US airshows brace for likely government shutdown

UPDATE: This story is now outdated. Due to a temporary funding agreement, passed just a few hours before the deadline, a US government shutdown has been avoided at least until mid-November, after the end of the US airshow season. It remains a possibility that a shutdown could occur at a later date, affecting preparations for 2024.

Airshows are facing a sudden withdrawal of all US military support as soon as tomorrow, if a US government shutdown goes ahead.

Having already failed to agree a long-term funding strategy, should the Senate, House of Representitives and White House be unable to agree on a stopgap measure to continue fuding the US government by the end of Saturday 30th September, an immediate shutdown will be triggered.

Among many other, more serious, impacts, the shutdown will require all non-essential US military aircraft to return to their bases and cease their flying activities. This would mean that, from Sunday onwards, there would be no US military participation at airshows at least until the shutdown has ended; aircraft already deployed to shows would return to their bases on Sunday morning and military demonstration teams would be stood down temporarily. Military-run and military-hosted events during that period would not go ahead.

Some FAA functions could also be impacted, which could prevent airshows from acquiring waivers and documentation, if they have not already done so.

There is still a slim chance that a shutdown could be averted, but should it go ahead, it is difficult to predict whether it would last hours, days, weeks or longer. After the shutdown ends, it would likely take several more days for military display teams to regain operational readiness and resume airshow appearances.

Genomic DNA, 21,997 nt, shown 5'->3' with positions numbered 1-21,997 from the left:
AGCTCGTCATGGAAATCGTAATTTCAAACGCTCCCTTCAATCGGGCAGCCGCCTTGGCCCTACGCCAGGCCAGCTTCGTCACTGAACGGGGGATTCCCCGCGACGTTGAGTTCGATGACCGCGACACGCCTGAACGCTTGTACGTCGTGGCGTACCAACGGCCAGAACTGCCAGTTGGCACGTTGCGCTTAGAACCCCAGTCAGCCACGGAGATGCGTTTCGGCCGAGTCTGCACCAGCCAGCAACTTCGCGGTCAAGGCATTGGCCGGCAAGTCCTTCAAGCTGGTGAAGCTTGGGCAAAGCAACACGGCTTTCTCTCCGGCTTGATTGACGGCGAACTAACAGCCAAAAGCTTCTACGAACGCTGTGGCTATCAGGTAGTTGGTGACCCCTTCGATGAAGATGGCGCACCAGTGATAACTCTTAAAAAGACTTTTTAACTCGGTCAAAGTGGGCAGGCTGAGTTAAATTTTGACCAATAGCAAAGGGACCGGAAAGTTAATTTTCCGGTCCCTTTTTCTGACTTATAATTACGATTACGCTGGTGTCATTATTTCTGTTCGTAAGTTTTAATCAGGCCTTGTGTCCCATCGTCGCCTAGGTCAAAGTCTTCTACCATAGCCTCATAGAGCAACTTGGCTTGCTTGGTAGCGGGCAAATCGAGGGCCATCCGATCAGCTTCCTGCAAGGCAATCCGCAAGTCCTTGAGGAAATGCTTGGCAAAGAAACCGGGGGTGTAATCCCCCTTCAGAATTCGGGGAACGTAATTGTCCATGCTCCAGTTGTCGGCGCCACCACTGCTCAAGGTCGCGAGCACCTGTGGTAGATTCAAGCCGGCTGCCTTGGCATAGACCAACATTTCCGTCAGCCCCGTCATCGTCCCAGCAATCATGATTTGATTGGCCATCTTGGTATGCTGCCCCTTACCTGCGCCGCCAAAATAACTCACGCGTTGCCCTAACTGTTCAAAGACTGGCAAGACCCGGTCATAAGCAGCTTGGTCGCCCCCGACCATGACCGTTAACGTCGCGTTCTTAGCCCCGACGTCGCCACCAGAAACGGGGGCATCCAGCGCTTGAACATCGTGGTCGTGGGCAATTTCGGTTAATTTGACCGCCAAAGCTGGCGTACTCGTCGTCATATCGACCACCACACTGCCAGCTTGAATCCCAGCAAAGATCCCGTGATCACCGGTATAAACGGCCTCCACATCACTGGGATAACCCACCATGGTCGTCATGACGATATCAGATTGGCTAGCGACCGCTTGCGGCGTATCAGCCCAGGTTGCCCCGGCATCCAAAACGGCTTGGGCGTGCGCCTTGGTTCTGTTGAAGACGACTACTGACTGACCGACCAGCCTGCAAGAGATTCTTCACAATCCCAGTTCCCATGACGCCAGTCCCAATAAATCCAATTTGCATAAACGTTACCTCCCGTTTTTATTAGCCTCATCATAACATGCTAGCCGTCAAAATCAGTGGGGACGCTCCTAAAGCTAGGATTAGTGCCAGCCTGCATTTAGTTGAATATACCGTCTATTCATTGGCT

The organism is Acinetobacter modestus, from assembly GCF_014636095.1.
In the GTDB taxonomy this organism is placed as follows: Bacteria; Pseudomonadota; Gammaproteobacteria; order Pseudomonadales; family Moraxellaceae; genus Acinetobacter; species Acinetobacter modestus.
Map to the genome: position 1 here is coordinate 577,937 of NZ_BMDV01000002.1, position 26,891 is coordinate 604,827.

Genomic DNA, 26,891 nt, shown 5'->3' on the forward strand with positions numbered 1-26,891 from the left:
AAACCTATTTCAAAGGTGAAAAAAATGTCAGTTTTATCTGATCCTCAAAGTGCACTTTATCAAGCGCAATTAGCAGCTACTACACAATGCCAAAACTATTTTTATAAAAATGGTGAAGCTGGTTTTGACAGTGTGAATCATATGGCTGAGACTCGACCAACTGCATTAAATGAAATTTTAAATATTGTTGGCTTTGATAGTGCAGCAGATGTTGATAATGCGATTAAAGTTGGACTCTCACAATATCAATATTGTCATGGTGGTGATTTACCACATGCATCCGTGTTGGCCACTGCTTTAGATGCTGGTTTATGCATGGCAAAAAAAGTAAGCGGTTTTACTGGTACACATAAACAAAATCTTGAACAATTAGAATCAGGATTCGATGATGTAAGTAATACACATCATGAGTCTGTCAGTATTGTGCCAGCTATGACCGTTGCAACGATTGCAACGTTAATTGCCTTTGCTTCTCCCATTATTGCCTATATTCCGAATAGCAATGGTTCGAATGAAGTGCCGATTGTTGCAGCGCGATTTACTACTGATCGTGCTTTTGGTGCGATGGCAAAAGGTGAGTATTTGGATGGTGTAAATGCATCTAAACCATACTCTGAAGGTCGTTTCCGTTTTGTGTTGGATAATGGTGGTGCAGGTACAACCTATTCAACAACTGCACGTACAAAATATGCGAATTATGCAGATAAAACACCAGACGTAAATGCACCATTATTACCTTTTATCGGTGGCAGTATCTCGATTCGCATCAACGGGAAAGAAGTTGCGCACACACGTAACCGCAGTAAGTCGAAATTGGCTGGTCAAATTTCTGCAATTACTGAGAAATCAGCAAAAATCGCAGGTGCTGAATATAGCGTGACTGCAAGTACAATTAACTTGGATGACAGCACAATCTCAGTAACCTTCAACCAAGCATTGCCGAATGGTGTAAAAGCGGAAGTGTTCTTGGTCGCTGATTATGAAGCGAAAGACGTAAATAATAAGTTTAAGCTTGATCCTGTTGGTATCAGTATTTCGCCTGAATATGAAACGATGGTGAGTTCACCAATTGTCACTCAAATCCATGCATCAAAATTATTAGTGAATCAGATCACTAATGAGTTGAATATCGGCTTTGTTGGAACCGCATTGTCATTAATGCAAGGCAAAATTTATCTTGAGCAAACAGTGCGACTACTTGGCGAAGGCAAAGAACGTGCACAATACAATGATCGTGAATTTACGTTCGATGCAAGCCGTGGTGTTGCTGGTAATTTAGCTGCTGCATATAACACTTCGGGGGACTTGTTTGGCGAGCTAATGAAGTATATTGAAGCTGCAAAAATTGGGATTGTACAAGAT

Few airshows have so far addressed the risk of a shutdown in public, and most of those that have commented are insisting that their shows will go ahead, albeit probably without military support. Wings Over Houston, scheduled for the 14th-15th of October, have announced that, should the USAF Thunderbirds fail to turn up to this year’s show, they will issue all attendees with tickets for 2024’s event. San Francisco Fleet Week, on the 6th-8th October, has insisted the event will not be cancelled in the event of a shutdown, and promised to keep fans “posted” about the status of the Blue Angels’ participation.

In response to questions on Facebook, the California International Airshow in Salinas, scheduled for the 7th-8th October, said: “the U.S. military has told us they will still be here.” Until the shutdown formally begins, this will, officially, remain the plan. However, the show’s comments implied that the US military would continue to participate even if a shutdown goes ahead, which is not the case. Nonetheless, the airshow has said it can go ahead with only the participation of Canadian and civilian performers.

The impact of the possible shutdown will likely become clearer over the coming days, should it come into effect.